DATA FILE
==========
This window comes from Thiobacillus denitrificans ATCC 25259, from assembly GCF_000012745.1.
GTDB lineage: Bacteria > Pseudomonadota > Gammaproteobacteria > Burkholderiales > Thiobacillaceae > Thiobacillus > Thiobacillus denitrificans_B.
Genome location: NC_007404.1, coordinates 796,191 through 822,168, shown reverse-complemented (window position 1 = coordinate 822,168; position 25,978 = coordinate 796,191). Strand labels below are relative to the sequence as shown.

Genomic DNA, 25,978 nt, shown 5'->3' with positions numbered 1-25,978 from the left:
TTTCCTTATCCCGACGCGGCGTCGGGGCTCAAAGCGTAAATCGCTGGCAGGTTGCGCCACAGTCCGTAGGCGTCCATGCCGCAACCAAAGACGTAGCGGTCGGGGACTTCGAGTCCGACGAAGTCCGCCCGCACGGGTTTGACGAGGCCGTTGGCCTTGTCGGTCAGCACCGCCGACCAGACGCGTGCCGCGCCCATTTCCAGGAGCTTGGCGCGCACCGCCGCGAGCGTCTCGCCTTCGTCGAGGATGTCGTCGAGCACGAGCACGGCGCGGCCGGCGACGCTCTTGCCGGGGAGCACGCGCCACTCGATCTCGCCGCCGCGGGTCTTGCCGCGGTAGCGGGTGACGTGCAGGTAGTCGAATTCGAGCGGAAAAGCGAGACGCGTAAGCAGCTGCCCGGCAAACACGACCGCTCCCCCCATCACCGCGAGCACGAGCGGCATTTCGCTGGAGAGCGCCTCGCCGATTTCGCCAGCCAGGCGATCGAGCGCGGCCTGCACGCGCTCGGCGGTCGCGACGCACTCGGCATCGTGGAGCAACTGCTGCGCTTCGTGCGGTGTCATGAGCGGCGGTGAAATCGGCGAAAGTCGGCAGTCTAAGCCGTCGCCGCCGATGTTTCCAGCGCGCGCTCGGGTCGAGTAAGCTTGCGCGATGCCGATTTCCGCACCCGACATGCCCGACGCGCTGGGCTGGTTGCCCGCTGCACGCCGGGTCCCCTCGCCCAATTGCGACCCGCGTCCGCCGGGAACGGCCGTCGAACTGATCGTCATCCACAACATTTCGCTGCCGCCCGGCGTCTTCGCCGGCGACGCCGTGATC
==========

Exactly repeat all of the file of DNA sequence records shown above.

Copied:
This window comes from Thiobacillus denitrificans ATCC 25259, from assembly GCF_000012745.1.
GTDB lineage: Bacteria > Pseudomonadota > Gammaproteobacteria > Burkholderiales > Thiobacillaceae > Thiobacillus > Thiobacillus denitrificans_B.
Genome location: NC_007404.1, coordinates 796,191 through 822,168, shown reverse-complemented (window position 1 = coordinate 822,168; position 25,978 = coordinate 796,191). Strand labels below are relative to the sequence as shown.

Genomic DNA, 25,978 nt, shown 5'->3' with positions numbered 1-25,978 from the left:
TTTCCTTATCCCGACGCGGCGTCGGGGCTCAAAGCGTAAATCGCTGGCAGGTTGCGCCACAGTCCGTAGGCGTCCATGCCGCAACCAAAGACGTAGCGGTCGGGGACTTCGAGTCCGACGAAGTCCGCCCGCACGGGTTTGACGAGGCCGTTGGCCTTGTCGGTCAGCACCGCCGACCAGACGCGTGCCGCGCCCATTTCCAGGAGCTTGGCGCGCACCGCCGCGAGCGTCTCGCCTTCGTCGAGGATGTCGTCGAGCACGAGCACGGCGCGGCCGGCGACGCTCTTGCCGGGGAGCACGCGCCACTCGATCTCGCCGCCGCGGGTCTTGCCGCGGTAGCGGGTGACGTGCAGGTAGTCGAATTCGAGCGGAAAAGCGAGACGCGTAAGCAGCTGCCCGGCAAACACGACCGCTCCCCCCATCACCGCGAGCACGAGCGGCATTTCGCTGGAGAGCGCCTCGCCGATTTCGCCAGCCAGGCGATCGAGCGCGGCCTGCACGCGCTCGGCGGTCGCGACGCACTCGGCATCGTGGAGCAACTGCTGCGCTTCGTGCGGTGTCATGAGCGGCGGTGAAATCGGCGAAAGTCGGCAGTCTAAGCCGTCGCCGCCGATGTTTCCAGCGCGCGCTCGGGTCGAGTAAGCTTGCGCGATGCCGATTTCCGCACCCGACATGCCCGACGCGCTGGGCTGGTTGCCCGCTGCACGCCGGGTCCCCTCGCCCAATTGCGACCCGCGTCCGCCGGGAACGGCCGTCGAACTGATCGTCATCCACAACATTTCGCTGCCGCCCGGCGTCTTCGCCGGCGACGCCGTGATC